There is no getting away from the fact that auctions are among the most exciting forms of commerce.
The thrill of bidding – and winning – goods people have set their hearts on cannot be beaten. Physical, or in-person auctions, also bring a carnival-like atmosphere to the bidding process, particularly if the auctioneer understands and plays to his or her audience.
In recent years, online auctions have become popular the world over. Being able to get your hands on a coveted item has never been easier, with the online purchase arriving within days of making the winning bid.
As the world emerges from severe lockdowns imposed as a result of the coronavirus pandemic, there is a very real need to procure items quickly and effectively to get businesses up and running again, and it is no surprise that people are turning to auctions for this purpose.
Lockdowns have also meant that people are not only spending more time online for entertainment purposes and looking for fun ways to shop, but the economic fallout of the pandemic has also necessitated that bargains for business purposes need to be found as a matter of urgency.
Construction equipment has been in particularly high demand. For example, construction industry publication PBC Today reports that at American auction giant Ritchie Bros’ recent event, more than 12,000 items were sold for more than $191-million (R2,8-billion) within six days.
Equipment included a range of earth-moving equipment and aerial hardware.
But sought-after items also extend to the art world. Business Insider SA reported in March that the Worldart gallery in Cape Town was the first to offer non-fungible token (NFT) art on auction in South Africa.
As the publication explains: “A non-fungible token (NFT) is a secure digital file which validates ownership within a blockchain system which represents an online ledger. Any digital art – including images, video game items and music – can be packaged and sold as NFTs.”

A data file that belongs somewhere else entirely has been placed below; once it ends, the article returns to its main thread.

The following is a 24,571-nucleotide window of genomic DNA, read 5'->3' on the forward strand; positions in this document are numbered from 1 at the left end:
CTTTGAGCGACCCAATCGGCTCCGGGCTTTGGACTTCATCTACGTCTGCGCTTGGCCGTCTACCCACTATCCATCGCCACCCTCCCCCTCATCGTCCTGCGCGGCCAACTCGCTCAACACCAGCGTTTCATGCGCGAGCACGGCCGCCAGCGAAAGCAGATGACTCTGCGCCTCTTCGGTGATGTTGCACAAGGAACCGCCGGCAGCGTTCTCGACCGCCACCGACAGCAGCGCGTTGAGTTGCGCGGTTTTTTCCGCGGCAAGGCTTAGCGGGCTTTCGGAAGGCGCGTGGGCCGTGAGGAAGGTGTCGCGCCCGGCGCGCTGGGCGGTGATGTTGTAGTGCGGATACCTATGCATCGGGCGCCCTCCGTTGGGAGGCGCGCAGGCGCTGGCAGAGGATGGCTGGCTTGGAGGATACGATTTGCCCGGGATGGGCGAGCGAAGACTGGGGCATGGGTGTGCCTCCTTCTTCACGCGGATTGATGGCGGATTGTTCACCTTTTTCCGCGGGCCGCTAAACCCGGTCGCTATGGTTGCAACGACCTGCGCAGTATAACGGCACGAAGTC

It is clear the digital revolution has made its mark, but also that auctions in general continue to hold mass appeal among buyers.
Craig Lubbe, CEO of South African internet auction and online marketplace bidorbuy, agrees that auctions are an “exciting way to shop”.
“There’s quite a thrill to see if you are the leader during the auction and watching people out-bid you as you play your part in the auction,” he says.
For Lubbe, the easy-to-use nature of the bidorbuy platform is an attractive proposition for customers.
It takes the form of ascending bid auctions in which bids are open for all to see. The winner is the highest bidder and the price is the highest bid, provided the (optional) reserve price has been met.
“Once you’ve found an item that you would like to bid on you can enter your bid amount in the space provided and press the ‘Bid Now’ button. You will see the minimum bid required in the box where you enter your bid amount.
“When you’ve entered your bid amount, you will be taken to a confirmation page, where you can set an optional automatic bid limit and check the shipping charges. You will receive an email confirming your bid, and every time the automatic bid feature bids on your behalf if you chose this option. It is important to remember to refresh your page regularly to ensure you have the most up-to-date information regarding the bids being placed on the item.”